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What is plasma?

To Properly explain how a plasma cutter works, we must begin by answering the basic question “What is plasma?  In its simplest terms, plasma is the fourth state of matter. We commonly think of matter having three states: a solid, a liquid, and a gas. Matter changes from one state to the other through the introduction of energy, such as heat.  For example, water will change from a solid (ice) to its liquid state when a certain amount of heat is applied. If the heat levels are increased, it will change again from a liquid to a gas (steam).  Now, if the heat levels increase again, the gases that make up the steam will become ionized and electrically conductive, becoming plasma.  A plasma cutter will use this electrically conductive gas to transfer energy from a power supply to any conductive material, resulting in a cleaner, faster cutting process than with oxyfuel.

The plasma arc formation begins when a gas such as oxygen, nitrogen, argon, or even shop air is forced through a small nozzle orifice inside the torch. An electric arc generated from the external power supply is then introduced to this high pressured gas flow, resulting in what is commonly referred to as a “plasma jet”.  The plasma jet immediately reaches temperatures up to 40,000° F, quickly piercing through the work piece and blowing away the molten material.

Plasma cutting is a process that cuts through electrically conductive materials by means of an accelerated jet of hot plasma. Typical materials cut with a plasma torch include steel, Stainless steel, aluminum, brass and copper, although other conductive metals may be cut as well.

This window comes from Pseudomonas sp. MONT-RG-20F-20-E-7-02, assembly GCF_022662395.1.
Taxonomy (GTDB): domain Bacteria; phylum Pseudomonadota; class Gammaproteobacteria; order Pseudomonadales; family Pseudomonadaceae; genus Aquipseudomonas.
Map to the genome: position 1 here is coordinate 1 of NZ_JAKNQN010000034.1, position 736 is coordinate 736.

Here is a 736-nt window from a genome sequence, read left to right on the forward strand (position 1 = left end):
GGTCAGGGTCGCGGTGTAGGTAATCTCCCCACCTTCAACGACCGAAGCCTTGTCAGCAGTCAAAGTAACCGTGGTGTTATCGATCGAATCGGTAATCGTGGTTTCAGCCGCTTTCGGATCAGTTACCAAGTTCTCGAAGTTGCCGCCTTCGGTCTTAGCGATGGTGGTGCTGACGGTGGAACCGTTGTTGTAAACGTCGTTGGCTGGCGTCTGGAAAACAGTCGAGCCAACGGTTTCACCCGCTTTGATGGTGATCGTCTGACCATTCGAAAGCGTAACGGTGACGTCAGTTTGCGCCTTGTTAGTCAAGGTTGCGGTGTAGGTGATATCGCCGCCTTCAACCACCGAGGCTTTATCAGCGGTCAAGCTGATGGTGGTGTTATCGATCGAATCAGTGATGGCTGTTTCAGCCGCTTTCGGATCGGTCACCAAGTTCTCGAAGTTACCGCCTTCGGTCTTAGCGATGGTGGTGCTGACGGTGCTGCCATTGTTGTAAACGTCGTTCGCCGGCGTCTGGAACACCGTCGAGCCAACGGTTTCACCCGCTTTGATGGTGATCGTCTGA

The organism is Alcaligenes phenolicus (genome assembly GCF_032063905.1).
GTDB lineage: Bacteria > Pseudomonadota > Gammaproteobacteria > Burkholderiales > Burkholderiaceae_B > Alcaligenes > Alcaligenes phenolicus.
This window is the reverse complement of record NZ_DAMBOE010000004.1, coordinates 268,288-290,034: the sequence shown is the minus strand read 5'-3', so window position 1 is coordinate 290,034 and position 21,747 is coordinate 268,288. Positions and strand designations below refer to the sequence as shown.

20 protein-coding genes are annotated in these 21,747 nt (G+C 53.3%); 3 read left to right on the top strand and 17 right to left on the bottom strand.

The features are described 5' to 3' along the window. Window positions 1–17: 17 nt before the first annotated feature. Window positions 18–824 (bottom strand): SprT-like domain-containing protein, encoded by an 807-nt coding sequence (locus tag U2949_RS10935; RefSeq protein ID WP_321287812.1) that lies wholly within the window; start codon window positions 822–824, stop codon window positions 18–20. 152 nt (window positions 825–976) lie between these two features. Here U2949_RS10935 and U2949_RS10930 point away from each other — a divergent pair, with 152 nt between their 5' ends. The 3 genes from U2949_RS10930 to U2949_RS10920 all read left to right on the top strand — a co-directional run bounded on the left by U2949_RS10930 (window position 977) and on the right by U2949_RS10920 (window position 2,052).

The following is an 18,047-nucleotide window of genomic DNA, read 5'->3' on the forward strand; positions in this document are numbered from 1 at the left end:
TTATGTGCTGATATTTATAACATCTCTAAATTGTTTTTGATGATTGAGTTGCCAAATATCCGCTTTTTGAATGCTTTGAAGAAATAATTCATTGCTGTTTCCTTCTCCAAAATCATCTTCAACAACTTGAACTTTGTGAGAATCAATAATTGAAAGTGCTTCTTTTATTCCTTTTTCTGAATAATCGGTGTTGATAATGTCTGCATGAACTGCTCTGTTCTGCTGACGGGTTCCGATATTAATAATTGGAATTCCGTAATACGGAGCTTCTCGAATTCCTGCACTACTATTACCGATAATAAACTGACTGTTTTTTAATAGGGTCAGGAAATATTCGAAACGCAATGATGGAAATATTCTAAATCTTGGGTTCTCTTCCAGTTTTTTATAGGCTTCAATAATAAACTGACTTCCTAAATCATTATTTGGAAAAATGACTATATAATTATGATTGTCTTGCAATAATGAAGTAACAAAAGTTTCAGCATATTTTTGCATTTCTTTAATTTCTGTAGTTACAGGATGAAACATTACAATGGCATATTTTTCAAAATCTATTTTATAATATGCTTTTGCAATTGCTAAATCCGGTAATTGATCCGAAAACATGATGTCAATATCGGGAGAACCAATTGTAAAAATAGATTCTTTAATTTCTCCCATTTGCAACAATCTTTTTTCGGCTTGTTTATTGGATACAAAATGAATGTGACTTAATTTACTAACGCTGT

Plasma cutting is often used in fabrication shops, automotive repair and restoration, industrial construction, and salvage scrapping operations and General signage applications.

Due to the high speed and precision cuts combined with low cost, plasma cutting sees widespread use from large-scale industrial CNC applications down to small hobbyist shops.

Our Machine Bed / Cut size  is 1200mm x 120000mm – Any items larger than that we will outsource this for you……


CNC  Laser Cutting:

Laser cutting is a technology that uses a laser to cut materials, and is typically used for industrial manufacturing applications, but is also starting to be used by schools, small businesses, and hobbyists. Laser cutting works by directing the output of a high-power laser most commonly through optics. The laser optics and CNC (computer numerical control) are used to direct the material or the laser beam generated. A typical commercial laser for cutting materials involved a motion control system to follow a CNC or G-code of the pattern to be cut onto the material. The focused laser beam is directed at the material, which then either melts, burns, vaporizes away, or is blown away by a jet of gas,[1] leaving an edge with a high-quality surface finish. Industrial laser cutters are used to cut flat-sheet material as well as structural and piping materials.


Our Machine Bed / Cut size  is 1200mm x 900mm – Any items larger than that we will out source this for you……


Safe Cutting Materials:

Many woods  Avoid oily/resinous woods.  Be very careful about cutting oily woods, or  very resinous woods as they also may  catch fire.

Plywood/Composite  woods . These contain glue, and may not laser cut as well as  solid wood.
MDF/Engineered woods  These are okay to use but may experience a higher  amount of charring when cut.
Paper, card stock  Cuts very well on the laser cutter, and also very  quickly.
Cardboard, carton  Cuts well but may catch fire.  Watch for fire.
Cork  Cuts nicely, but the quality of the cut depends on the  thickness and quality of the cork. Engineered cork has  a lot of glue in it, and may not cut as well.
Avoid thicker cork.
Acrylic/Lucite/Plexiglas/ PMMA . Cuts extremely well leaving a beautifully polished  edge.
Thin Polycarbonate  Sheeting (<1mm)  Very thin polycarbonate can be cut, but tends to  discolor badly. Extremely thin sheets (0.5mm and less)  may cut with yellowed/discolored edges.  Polycarbonate absorbs IR strongly, and is a poor  material to use in the laser cutter.
Watch for smoking/burning
Delrin (POM)  Delrin comes in a number of shore strengths  (hardness) and the harder Delrin tends to work better.  Great for gears!
Kapton tape (Polyimide)  Works well, in thin sheets and strips like tape.